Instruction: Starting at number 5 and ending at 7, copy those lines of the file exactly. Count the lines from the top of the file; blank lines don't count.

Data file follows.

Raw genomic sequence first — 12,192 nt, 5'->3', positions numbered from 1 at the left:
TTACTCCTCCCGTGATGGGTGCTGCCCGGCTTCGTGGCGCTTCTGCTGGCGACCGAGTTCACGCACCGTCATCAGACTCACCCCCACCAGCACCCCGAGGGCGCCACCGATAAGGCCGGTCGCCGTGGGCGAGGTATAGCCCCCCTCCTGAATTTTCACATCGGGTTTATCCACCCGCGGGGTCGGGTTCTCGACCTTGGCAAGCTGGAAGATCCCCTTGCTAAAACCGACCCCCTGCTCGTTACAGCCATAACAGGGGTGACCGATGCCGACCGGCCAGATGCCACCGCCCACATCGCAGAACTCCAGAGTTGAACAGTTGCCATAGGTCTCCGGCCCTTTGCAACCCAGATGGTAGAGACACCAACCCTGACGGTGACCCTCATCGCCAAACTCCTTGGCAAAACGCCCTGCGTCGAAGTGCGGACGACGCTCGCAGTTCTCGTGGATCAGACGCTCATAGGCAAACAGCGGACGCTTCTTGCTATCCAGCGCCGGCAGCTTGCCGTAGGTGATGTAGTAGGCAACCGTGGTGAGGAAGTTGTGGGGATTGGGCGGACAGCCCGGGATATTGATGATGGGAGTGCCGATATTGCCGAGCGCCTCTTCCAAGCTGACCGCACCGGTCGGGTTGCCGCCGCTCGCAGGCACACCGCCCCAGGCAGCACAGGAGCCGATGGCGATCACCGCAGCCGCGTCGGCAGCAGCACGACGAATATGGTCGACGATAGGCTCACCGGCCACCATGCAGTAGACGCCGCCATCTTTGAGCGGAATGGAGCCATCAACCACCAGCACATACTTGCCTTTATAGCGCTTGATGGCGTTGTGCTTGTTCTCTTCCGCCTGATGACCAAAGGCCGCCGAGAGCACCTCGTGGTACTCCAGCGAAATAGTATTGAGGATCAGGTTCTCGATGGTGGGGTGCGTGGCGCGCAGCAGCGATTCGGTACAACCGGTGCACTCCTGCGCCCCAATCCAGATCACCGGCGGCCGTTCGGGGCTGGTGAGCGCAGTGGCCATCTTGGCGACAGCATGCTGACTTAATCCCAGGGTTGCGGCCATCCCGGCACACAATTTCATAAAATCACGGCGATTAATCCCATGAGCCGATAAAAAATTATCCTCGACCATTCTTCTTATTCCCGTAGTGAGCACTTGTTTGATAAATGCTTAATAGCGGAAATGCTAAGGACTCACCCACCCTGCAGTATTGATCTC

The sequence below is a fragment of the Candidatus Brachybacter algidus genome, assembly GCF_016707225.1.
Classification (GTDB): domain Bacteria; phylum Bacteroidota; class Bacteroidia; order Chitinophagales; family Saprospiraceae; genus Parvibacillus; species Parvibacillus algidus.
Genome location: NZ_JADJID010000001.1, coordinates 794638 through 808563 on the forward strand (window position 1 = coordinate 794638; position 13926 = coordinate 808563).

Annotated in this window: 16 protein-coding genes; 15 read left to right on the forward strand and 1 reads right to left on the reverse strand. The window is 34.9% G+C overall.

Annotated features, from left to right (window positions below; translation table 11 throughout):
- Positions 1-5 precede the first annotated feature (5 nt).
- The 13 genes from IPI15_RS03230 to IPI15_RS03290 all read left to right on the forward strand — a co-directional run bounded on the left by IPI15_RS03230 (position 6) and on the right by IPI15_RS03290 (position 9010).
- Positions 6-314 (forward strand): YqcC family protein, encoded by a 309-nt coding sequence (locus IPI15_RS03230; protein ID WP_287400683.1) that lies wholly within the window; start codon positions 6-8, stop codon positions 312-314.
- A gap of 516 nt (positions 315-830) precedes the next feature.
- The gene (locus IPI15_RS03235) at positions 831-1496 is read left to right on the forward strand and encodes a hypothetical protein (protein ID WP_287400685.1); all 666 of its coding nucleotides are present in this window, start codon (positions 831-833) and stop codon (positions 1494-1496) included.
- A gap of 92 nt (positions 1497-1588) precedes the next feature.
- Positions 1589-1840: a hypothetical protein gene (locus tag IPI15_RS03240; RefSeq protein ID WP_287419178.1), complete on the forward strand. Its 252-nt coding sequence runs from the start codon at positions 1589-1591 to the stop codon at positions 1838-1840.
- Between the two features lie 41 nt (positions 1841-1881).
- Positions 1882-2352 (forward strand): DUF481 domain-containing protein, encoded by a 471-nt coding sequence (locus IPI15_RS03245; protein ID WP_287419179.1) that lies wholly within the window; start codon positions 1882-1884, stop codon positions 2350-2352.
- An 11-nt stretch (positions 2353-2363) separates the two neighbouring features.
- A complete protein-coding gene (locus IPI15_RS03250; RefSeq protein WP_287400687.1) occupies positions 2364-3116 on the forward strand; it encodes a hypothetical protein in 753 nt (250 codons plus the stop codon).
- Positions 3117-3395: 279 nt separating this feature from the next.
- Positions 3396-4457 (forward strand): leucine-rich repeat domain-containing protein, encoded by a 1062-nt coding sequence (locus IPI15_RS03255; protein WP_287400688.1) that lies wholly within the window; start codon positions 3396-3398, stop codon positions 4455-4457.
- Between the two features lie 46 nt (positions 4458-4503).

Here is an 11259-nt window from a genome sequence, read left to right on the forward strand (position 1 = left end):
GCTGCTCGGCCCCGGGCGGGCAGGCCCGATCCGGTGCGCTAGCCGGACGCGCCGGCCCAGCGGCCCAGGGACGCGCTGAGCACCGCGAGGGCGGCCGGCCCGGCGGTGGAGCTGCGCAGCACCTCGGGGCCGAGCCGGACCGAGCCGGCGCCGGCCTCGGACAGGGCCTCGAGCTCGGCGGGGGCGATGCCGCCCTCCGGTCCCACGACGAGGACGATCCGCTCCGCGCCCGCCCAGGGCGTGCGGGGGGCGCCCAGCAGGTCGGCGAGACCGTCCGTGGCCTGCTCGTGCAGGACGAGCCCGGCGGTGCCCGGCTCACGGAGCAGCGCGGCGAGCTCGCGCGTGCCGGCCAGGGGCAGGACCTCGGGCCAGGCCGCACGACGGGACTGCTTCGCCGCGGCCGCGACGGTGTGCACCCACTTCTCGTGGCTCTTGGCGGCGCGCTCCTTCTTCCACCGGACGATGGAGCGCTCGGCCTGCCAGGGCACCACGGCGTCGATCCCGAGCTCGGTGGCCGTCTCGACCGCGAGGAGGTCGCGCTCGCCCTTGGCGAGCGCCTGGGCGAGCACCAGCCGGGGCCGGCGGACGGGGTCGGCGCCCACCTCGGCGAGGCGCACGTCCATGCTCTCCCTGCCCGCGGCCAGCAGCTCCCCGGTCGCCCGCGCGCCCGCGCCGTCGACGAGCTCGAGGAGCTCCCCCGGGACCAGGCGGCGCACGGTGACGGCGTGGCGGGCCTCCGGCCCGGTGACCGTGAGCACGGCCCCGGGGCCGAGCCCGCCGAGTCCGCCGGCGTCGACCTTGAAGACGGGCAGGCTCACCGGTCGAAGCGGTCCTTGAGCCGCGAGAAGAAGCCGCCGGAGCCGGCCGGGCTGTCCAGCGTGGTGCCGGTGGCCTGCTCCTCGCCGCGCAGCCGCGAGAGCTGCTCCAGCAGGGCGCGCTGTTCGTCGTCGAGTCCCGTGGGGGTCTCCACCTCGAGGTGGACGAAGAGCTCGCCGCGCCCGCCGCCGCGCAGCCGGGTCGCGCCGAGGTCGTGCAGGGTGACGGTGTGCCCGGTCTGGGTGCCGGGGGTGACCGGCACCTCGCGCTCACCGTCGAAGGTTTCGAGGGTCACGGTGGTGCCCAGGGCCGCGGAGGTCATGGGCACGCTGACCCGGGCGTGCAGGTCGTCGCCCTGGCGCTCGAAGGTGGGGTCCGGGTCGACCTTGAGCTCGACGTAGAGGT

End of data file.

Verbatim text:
Genome location: NZ_JADJID010000001.1, coordinates 794638 through 808563 on the forward strand (window position 1 = coordinate 794638; position 13926 = coordinate 808563).

Annotated in this window: 16 protein-coding genes; 15 read left to right on the forward strand and 1 reads right to left on the reverse strand. The window is 34.9% G+C overall.

Annotated features, from left to right (window positions below; translation table 11 throughout):